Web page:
The way it looks now, Corbett wouldn’t have a clear field toward the nomination. Branstad clearly favors Lt. Gov. Kim Reynolds — indeed, there are always unfounded and unsourced rumors that the Governor might resign before his term is up to give her a leg up — and a whole lot of Republicans are in love with Secretary of Agriculture Bill Northey, who doesn’t seem to have any enemies anywhere in the state.

There’s still talk that former House Speaker Pat Murphy of Dubuque will get into the First District Congressional race. Murphy, a Democrat, lost to Rod Blum last time around, but the district favors Democrats. So far, Democrats Monica Vernon, Ravi Patel and Gary Kroeger have announced. …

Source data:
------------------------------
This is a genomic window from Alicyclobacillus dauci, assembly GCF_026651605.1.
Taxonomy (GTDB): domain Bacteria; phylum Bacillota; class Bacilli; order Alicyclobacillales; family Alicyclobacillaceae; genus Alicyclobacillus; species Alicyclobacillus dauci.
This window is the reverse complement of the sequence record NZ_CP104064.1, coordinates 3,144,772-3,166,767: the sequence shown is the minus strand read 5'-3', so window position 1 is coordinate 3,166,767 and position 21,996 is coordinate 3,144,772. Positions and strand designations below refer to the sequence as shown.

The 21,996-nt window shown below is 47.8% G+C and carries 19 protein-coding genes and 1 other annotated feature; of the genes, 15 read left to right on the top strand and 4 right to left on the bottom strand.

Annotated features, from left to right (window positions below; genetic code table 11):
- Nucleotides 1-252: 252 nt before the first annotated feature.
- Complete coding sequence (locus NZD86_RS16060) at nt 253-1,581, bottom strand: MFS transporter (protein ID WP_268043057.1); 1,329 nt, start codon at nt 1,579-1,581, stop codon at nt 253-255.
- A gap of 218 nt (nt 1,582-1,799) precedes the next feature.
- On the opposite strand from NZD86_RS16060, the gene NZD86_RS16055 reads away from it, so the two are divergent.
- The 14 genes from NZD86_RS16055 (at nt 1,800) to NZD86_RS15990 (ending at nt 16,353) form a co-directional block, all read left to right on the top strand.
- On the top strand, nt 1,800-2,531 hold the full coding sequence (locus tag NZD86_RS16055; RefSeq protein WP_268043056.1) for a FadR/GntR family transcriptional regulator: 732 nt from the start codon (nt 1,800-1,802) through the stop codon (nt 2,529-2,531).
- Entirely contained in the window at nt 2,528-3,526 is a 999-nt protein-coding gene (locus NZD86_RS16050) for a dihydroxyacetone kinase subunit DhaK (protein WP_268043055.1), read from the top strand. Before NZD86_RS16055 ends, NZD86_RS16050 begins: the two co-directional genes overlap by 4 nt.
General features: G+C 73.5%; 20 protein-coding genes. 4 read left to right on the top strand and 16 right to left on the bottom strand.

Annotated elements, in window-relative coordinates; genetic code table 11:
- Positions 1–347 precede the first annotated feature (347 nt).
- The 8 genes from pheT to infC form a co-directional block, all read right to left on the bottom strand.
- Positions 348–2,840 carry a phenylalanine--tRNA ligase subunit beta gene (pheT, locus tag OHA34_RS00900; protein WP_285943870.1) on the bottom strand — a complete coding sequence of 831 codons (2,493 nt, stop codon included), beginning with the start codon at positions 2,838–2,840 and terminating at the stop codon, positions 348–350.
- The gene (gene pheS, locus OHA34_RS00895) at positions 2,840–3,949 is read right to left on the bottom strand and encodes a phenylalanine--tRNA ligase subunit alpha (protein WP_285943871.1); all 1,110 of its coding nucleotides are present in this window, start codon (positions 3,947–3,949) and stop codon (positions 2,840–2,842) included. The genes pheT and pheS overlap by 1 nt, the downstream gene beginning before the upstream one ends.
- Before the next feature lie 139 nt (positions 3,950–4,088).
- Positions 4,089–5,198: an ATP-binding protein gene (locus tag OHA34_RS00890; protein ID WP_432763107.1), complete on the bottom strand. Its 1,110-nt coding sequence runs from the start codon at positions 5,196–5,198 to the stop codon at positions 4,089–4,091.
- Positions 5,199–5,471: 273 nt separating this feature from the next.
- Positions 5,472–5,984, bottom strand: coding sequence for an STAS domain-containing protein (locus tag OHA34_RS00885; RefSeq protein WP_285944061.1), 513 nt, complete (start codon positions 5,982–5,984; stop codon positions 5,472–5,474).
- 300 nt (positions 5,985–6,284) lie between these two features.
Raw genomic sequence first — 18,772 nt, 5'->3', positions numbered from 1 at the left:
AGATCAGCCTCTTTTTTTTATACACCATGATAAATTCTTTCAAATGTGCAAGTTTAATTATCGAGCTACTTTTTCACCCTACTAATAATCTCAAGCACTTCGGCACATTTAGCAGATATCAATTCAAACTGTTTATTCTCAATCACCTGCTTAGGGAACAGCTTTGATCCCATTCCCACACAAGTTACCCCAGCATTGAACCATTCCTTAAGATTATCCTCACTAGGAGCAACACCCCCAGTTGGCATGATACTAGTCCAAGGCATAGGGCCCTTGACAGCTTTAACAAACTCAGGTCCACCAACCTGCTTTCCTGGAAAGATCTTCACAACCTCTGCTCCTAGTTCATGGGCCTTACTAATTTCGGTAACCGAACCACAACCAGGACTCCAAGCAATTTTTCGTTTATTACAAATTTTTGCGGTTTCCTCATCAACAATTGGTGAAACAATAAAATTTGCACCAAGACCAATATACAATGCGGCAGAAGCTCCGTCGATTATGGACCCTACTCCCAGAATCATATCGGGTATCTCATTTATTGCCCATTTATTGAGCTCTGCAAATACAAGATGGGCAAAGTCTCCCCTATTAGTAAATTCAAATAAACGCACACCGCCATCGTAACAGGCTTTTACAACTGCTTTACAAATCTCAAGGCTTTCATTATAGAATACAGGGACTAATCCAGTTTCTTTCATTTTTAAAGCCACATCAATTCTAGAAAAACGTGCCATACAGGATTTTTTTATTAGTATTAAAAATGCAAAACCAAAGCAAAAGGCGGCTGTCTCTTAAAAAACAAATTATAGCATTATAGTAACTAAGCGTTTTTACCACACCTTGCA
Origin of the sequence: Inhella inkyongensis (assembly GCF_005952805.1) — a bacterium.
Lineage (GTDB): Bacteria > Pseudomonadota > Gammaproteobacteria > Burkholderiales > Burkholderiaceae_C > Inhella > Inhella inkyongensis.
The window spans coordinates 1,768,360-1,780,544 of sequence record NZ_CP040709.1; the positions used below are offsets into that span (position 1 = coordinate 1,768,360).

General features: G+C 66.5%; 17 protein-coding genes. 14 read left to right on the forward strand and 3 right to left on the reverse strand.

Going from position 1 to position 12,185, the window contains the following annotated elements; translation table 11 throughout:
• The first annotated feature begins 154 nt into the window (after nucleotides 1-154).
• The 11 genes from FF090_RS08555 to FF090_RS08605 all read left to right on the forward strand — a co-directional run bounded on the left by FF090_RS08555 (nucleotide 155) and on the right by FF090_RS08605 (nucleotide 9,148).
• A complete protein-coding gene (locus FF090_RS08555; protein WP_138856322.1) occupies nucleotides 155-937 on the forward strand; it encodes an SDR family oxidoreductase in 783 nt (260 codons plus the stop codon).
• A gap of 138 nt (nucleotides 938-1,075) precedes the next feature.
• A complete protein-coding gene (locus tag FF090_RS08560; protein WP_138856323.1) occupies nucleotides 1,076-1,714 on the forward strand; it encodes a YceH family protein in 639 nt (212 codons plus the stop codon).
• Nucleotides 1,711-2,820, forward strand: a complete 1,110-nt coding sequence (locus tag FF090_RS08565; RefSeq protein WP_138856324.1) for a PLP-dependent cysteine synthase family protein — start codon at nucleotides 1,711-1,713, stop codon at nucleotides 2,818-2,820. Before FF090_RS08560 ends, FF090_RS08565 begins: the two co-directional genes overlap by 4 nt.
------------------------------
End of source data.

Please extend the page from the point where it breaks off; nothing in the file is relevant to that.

Payback time? In 2012, redistricting pitted incumbent Republican legislators Annette Sweeney and Pat Grassley against each other in Grundy and Hardin and Butler counties. Neither opted out, and by and large their views were similar on issues. Bruce Rastetter, the really rich guy who heads the Board of Regents, was vocal in his support of Sweeney, whom he had known since childhood. Sen. Charles Grassley and some friends stepped in to help the senator’s grandson. There were some hard feelings. Grassley won.Pat Grassley isn’t known for introducing legislation, but this session he submitted an amendment to the general education-funding bill calling for a freeze on tuition for in-state undergraduate students at the three Regents universities — something the Regents themselves voted for — but adding that the lost revenue from the tuition freeze had to be made up internally by the universities from the “transparent, inclusive, efficiency review” the universities have been undertaking at the behest of Rastetter. That was kind of sticking it to the Regents — savings from such reviews usually end up being illusory — and some can argue the review is neither transparent nor inclusive. At any rate, the universities would have picked up about $3.2 million for each one percentage point increase in tuition for the 40,000 or so in-state students. One way or another, they now have to eat that.